It’s nearly impossible to talk about roots music without getting into the blues – a genre that often ties itself in knots worrying about what’s ‘authentic’ and what isn’t, but Rebecca is quick to explain that the burden of history doesn’t have to be a straitjacket.

“The blues is such a powerful genre that means so much to so many people, that we want to do our best to do something fresh with it. To not just spit out the past like some sort of a time capsule – especially as we’re women making blues music. More and more, we’re seeing women come in and take the blues and run with it, and I love that, but we of course want to give it a unique spin, and just because of the fact of our DNA, we can’t help but! So it’s a very exciting time to be coming back to roots and making something fresh with it.”

Sister act

Popular music has seen many siblings share the stage over the decades, and while the innate chemistry of people who know each other so well is often an advantage, there have been a few high-profile examples in which sibling rivalry has had a combustible results both on and off stage. It’s something that, as the only two members of the band, Megan and Rebecca are very aware of…

“Being sisters is the fundamental thing of our band, and it’s the major axis that we rotate off, Megan and I grew up being best friends since we were babies!” Rebecca explains. “We were inseparable, so there is that deep connection there, a such a shared history. But there are deeper pitfalls that I think siblings in bands have to overcome.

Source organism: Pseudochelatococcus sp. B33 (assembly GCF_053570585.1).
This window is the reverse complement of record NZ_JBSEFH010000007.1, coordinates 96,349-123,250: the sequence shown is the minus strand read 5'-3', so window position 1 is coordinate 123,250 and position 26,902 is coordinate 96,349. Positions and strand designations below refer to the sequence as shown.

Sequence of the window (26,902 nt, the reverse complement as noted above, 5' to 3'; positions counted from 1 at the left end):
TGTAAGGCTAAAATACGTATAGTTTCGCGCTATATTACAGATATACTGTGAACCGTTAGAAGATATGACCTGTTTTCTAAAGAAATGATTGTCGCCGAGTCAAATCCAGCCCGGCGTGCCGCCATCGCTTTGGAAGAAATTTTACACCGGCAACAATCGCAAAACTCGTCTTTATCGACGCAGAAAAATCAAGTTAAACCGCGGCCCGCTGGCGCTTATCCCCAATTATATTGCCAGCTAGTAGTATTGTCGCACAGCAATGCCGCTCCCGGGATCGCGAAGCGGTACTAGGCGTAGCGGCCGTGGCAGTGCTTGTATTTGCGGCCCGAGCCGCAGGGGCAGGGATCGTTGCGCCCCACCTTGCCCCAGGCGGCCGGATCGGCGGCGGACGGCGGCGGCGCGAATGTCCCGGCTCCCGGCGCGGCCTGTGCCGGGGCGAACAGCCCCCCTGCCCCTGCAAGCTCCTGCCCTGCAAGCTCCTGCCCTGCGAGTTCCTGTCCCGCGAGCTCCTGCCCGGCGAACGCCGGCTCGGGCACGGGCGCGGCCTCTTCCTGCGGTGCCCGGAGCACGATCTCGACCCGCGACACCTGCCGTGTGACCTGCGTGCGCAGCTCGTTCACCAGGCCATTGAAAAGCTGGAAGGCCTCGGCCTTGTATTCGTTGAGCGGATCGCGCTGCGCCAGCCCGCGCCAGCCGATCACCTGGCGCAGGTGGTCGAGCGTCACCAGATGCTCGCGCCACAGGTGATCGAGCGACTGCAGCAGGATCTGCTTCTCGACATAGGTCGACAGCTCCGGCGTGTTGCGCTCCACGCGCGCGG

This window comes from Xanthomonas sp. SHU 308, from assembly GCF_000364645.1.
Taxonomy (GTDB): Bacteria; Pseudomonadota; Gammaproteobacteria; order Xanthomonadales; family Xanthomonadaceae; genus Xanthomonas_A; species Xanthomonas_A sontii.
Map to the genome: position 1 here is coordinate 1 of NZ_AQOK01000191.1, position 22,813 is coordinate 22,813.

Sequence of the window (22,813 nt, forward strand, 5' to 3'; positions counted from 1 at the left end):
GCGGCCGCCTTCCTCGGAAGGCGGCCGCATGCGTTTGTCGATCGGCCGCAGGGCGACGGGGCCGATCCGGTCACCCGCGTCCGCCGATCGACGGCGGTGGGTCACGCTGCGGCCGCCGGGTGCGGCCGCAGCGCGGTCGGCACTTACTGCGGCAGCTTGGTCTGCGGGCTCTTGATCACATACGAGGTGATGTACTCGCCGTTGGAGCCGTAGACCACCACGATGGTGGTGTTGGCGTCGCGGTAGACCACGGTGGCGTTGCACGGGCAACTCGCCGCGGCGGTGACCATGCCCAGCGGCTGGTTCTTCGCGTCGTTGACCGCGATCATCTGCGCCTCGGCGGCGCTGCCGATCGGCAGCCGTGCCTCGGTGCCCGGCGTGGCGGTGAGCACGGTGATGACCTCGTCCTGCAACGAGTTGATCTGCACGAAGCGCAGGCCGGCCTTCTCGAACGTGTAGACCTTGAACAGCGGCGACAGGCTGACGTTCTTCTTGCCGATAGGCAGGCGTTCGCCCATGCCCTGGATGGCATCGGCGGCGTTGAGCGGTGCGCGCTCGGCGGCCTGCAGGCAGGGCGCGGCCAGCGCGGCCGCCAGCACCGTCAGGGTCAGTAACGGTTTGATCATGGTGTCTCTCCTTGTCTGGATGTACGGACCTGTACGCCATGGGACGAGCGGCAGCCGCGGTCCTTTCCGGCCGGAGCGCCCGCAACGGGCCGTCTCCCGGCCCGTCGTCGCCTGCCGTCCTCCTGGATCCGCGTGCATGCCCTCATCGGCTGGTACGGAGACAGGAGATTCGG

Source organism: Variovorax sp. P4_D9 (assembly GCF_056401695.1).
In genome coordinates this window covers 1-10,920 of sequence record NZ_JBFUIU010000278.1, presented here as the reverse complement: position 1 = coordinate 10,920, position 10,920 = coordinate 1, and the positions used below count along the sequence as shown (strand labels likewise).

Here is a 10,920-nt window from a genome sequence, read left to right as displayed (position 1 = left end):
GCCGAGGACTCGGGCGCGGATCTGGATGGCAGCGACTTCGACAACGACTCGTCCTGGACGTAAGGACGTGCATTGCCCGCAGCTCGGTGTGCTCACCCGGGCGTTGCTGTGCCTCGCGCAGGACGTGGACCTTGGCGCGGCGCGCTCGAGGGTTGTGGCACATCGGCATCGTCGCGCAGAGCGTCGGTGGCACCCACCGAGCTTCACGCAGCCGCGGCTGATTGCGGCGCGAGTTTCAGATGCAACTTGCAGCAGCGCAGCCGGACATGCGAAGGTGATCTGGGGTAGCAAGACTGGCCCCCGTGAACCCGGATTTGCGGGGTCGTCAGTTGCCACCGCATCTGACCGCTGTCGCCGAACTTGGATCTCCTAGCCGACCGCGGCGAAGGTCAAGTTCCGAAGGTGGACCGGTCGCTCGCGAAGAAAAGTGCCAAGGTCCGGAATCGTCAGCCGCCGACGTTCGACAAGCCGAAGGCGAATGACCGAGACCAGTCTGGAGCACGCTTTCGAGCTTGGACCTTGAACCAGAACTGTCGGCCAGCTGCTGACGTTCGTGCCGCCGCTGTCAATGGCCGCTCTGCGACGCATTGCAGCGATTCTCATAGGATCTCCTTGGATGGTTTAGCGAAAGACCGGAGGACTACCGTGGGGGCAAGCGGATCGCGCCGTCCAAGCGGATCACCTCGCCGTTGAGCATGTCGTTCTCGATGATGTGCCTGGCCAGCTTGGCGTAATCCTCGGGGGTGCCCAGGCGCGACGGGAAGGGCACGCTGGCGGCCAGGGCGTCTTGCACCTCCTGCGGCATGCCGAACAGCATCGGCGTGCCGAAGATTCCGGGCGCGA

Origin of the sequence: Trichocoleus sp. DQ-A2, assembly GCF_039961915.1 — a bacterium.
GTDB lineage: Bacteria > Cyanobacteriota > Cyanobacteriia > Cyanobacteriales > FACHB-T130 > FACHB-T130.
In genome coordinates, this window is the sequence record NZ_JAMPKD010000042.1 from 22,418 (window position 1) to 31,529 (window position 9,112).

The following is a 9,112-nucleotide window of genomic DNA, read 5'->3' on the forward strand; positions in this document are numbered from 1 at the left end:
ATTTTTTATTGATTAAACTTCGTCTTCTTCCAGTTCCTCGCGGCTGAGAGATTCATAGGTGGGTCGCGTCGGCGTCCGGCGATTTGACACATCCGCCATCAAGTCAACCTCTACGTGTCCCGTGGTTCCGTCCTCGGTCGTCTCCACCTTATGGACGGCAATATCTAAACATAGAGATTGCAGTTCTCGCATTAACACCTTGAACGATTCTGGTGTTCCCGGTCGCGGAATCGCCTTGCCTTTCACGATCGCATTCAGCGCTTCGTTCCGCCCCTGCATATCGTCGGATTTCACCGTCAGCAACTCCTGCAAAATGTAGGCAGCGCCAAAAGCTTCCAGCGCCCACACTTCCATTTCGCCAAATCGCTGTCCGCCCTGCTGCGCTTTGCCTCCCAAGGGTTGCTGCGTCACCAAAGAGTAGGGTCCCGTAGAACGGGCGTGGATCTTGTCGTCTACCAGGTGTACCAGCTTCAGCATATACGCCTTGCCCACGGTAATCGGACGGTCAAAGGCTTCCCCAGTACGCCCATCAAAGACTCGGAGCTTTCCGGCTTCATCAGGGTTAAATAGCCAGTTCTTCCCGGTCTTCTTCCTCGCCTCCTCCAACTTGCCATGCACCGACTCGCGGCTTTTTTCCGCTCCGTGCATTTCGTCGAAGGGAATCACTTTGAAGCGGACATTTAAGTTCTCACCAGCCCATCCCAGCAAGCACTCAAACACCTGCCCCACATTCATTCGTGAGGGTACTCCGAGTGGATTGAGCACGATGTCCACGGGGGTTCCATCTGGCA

larkin poe rebecca megan lovell
Image: Robbie Klein

“Band politics is a thing that can tear people apart, and you look at a band like Fleetwood Mac and just think, ‘Oh my god, what a frickin’ drama! I would never do that!’ But then you look at the Gallaghers or Heart, The Black Crowes… Siblings – we know the buttons to push with one another, and it takes great control to not push those buttons!

“I think there’s only been a few times where we’ve gone on stage truly pissed at one another! I can think of maybe one time, and even then it was just like, superficial pissed-off-edness… but you can feel it! If we’re upset with each other, it’s really hard to mask that from a crowd. So it’s almost like a higher-stakes game – the vulnerability that we share with people in promoting our relationship as sisters, it’s a little dysfunctional, but also really powerful.”

“I think we absolutely keep each other honest,” Megan concludes. “We can sniff each others’ BS out instantly, and we’re not going to let each other get away with it!”

Venom & Faith by Larkin Poe is out now on Tricki-Woo Records.